upper_price = bsm_price(option_type, upper_vol, s, k, r, T, q)

            if (upper_price - option_price) * (price - option_price) > 0:
                upper_vol = mid_vol
                lower_vol = mid_vol
            if abs(price - option_price) < precision: break if iteration > 50: break

    return mid_vol
implied_vol('c', 0.3, 3, 3, 0.032, 30.0/365, 0.01)

From the result above, the implied volatility of European call option (with premium c=0.3, S=3, K=3, r=0.032, T =30 days, d=0.01) is 0.87.

3. Factors Affecting Implied Volatility

According to the time value description in the first tutorial, in general, the more time to expiration, the greater the time value of the option. Investors are willing to pay extra money for zero intrinsic value options which have more time to expiration because more time increases the likelihood of price movement and fluctuations, it is the options will become profitable. Implied volatility tends to be an increasing function of maturity. A short-dated option often has a low implied volatility, whereas a long-dated option tends to have a high implied volatility.

Volatility Skew

For European options of the same maturity and the same underlying assets, the implied volatilities vary with the strikes. For a series of put options or call options, if we plot these implied volatilities for a series of options which have the same expiration date and the same underlying with the x-axis being the different strikes, we would get a convex curve. The shape of this curve is like people's smiling, it is being called the volatility. The shape of volatility smile depends on the assets and the market conditions.

Here we give an example how to plot the volatility smile by using the real time options data of SPDR S&P 500 ETF(NYSEARCA: SPY).

# download option data for all expiry months from Yahoo Finance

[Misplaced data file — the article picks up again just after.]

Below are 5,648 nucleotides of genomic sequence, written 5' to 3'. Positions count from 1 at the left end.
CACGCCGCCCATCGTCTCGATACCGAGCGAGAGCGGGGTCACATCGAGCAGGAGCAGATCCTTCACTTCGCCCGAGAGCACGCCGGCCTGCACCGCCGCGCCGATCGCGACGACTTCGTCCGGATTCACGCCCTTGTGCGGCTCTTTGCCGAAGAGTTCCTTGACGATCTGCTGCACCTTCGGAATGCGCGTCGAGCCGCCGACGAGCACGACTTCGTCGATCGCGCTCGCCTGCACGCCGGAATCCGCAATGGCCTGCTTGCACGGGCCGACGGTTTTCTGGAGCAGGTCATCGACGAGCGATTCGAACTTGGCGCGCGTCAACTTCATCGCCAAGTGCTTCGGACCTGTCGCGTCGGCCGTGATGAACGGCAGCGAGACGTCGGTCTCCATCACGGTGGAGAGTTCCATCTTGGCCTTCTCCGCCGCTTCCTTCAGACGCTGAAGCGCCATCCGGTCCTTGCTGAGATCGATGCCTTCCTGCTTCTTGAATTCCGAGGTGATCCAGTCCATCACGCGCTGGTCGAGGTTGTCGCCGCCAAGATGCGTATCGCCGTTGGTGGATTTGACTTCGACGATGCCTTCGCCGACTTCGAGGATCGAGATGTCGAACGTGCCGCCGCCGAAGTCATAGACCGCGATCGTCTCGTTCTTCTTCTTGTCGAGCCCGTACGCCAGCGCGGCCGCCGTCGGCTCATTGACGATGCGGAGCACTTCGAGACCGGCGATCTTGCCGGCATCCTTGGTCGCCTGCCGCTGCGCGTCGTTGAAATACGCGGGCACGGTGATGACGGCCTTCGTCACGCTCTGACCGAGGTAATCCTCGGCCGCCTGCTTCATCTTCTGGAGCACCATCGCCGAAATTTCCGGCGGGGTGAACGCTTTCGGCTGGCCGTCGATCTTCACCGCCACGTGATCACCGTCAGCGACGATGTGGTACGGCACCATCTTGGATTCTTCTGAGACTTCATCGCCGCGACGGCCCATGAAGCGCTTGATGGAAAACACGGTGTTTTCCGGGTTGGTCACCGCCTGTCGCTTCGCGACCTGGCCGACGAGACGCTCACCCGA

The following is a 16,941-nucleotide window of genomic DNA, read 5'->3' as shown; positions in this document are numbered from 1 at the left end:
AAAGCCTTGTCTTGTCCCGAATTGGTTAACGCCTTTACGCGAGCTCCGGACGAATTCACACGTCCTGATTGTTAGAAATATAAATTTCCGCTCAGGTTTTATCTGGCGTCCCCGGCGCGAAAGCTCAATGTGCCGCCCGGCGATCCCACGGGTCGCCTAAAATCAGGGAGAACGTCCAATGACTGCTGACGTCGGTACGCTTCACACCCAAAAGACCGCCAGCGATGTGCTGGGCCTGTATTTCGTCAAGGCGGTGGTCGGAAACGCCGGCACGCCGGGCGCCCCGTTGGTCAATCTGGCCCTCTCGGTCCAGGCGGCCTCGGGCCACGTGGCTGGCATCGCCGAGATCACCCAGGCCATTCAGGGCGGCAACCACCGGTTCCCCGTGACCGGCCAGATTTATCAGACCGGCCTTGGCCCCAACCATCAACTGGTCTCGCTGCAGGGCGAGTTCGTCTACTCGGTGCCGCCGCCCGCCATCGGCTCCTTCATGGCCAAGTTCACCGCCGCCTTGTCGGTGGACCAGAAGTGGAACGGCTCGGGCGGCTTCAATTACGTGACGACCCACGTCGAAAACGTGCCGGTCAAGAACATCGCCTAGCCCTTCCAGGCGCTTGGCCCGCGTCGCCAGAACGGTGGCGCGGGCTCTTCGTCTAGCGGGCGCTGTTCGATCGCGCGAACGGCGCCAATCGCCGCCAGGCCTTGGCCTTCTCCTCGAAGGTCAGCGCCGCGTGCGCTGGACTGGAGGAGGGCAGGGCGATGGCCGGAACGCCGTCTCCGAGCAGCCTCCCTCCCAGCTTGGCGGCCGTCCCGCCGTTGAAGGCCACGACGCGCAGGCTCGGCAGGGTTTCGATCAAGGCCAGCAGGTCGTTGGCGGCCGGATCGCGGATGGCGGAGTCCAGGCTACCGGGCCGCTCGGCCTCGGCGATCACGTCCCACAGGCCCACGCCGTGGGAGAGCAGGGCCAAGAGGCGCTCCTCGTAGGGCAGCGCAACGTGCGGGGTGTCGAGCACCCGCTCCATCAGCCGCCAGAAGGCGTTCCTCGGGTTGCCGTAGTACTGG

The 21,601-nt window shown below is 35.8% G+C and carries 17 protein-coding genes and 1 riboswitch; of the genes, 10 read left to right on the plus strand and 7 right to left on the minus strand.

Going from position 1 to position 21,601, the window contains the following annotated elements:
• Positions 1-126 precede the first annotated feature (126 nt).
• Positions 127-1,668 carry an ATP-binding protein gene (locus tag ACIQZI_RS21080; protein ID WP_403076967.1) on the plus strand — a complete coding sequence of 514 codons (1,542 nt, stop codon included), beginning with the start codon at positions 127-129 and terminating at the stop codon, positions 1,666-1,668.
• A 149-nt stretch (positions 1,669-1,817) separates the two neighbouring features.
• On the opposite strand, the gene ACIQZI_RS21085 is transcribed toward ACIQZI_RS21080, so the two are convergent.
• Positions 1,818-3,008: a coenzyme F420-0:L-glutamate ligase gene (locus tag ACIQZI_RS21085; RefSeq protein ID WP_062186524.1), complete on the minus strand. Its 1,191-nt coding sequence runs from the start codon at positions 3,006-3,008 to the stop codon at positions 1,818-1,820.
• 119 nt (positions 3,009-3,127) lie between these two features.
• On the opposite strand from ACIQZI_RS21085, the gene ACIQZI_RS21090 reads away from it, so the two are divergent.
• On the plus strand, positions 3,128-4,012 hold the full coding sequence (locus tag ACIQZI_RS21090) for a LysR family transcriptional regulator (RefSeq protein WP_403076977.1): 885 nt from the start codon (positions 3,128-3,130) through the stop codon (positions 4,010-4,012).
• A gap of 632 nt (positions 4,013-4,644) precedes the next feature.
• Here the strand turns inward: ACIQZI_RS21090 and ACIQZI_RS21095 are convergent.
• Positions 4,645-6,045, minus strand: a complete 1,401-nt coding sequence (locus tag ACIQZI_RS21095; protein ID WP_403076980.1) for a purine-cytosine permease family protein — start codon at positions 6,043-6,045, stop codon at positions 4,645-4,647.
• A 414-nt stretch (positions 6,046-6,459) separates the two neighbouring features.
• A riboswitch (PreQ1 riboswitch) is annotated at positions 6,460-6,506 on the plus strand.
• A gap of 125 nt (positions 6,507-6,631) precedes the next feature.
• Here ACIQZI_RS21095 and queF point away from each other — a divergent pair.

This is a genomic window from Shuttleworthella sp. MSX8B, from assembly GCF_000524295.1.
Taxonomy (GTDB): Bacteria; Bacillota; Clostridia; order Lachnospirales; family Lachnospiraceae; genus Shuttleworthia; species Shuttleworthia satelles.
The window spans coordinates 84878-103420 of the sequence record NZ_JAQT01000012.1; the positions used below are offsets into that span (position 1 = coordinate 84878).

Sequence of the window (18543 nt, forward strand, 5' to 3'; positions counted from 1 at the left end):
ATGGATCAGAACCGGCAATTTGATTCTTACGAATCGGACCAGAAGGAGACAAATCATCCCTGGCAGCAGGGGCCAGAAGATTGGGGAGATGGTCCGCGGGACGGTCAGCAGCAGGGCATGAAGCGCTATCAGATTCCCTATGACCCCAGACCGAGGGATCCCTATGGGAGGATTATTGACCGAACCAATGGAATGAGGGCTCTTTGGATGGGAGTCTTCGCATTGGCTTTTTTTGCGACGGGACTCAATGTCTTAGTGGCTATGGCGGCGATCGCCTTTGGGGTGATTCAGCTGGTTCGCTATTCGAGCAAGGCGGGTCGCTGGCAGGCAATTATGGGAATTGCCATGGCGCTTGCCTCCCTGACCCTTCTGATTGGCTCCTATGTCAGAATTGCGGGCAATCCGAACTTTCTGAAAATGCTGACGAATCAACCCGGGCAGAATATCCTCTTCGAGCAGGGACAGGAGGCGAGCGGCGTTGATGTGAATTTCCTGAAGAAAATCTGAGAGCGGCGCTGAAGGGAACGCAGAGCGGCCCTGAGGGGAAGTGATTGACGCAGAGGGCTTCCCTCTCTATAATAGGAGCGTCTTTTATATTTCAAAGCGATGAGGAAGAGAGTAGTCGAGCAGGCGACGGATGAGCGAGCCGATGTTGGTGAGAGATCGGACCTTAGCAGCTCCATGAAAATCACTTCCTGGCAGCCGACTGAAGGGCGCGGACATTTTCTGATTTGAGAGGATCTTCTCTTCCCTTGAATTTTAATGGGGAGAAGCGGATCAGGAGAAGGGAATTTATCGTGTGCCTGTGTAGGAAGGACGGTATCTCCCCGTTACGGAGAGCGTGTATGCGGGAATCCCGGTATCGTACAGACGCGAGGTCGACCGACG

# provide a formatted DataFrame with a hierarchical index
opt = Options('spy', 'yahoo')
opt.expiry_dates  # list all the available expiration dates
def IV_plot(opt,option_type,expiry_index):
    expiry = opt.expiry_dates[expiry_index]
    if option_type == 'c':
        data = opt.get_call_data(expiry=expiry)
    elif option_type == 'p':
        data = opt.get_put_data(expiry=expiry)
    r = 0.01 # risk free rate
    d = 0.01 # continuous devidend yield
    s = opt.underlying_price # data_call['Underlying_Price']  undelying price
    expiry = data.index.get_level_values('Expiry')[0] # get the expiry
    current_date = opt.quote_time # current_date = # get the current date
    time_to_expire = float((expiry - current_date).days)/365 # compute time to expiration
    premium = (data['Ask'] + data['Bid'])/2 # option premium
    strike = list(data.index.get_level_values('Strike')) # get the strike price
    IV = []
    for i in range(len(data)):
        IV.append(implied_vol(option_type, premium.values[i], s, strike[i], r, time_to_expire, d))

    plt.figure(figsize=(16, 7))
    a = plt.scatter(strike,IV, c='r', label="IV by solving BSM")
    b = plt.scatter(strike,data['IV'],c = 'b', label="IV from Yahoo Finance")
    if option_type == 'c':
        plt.ylabel('Implied Volatility for call option')
        plt.legend((a,b), ("IV(call) by solving BSM", "IV(call) from Yahoo Finance"))
    elif option_type == 'p':
        plt.ylabel('Implied Volatility for put options')
        plt.legend((a,b), ("IV(put) by solving BSM", "IV(put) from Yahoo Finance"))

    return strike,IV
k_call, IV_call = IV_plot(opt,'c',23)
k_put, IV_put = IV_plot(opt,'p',23)
plt.figure(figsize=(16, 7))
e = plt.scatter(k_call,IV_call, c ='red', label="IV(call options)")
f = plt.scatter(k_put,IV_put, c = 'black', label="IV(put options)")
plt.ylabel('Implied Volatility')
plt.legend((e,f), ("IV (call options)", "IV (put options)"))

The current date is 08/14/2017. We plot the implied volatilities for SPY options which expire on 12/21/2018.

implied volatility of call options implied volatility of put options

Plotting these implied volatilities across strikes gives us the implied volatility skew. For the shape of volatility smile, it should be a symmetry convex curve. But from the above chart, the implied volatility curve slopes downward to the right. This is referred to the skew, which means that options with low strikes have higher implied volatilities than those with higher strikes. The smile is not symmetry. The skew of a distribution is a measure of its asymmetry. Although the volatility skew is dynamic, in equity markets it is almost always a decreasing function of the strike. Other asset classes such as FX and commodities have differently shaped skews.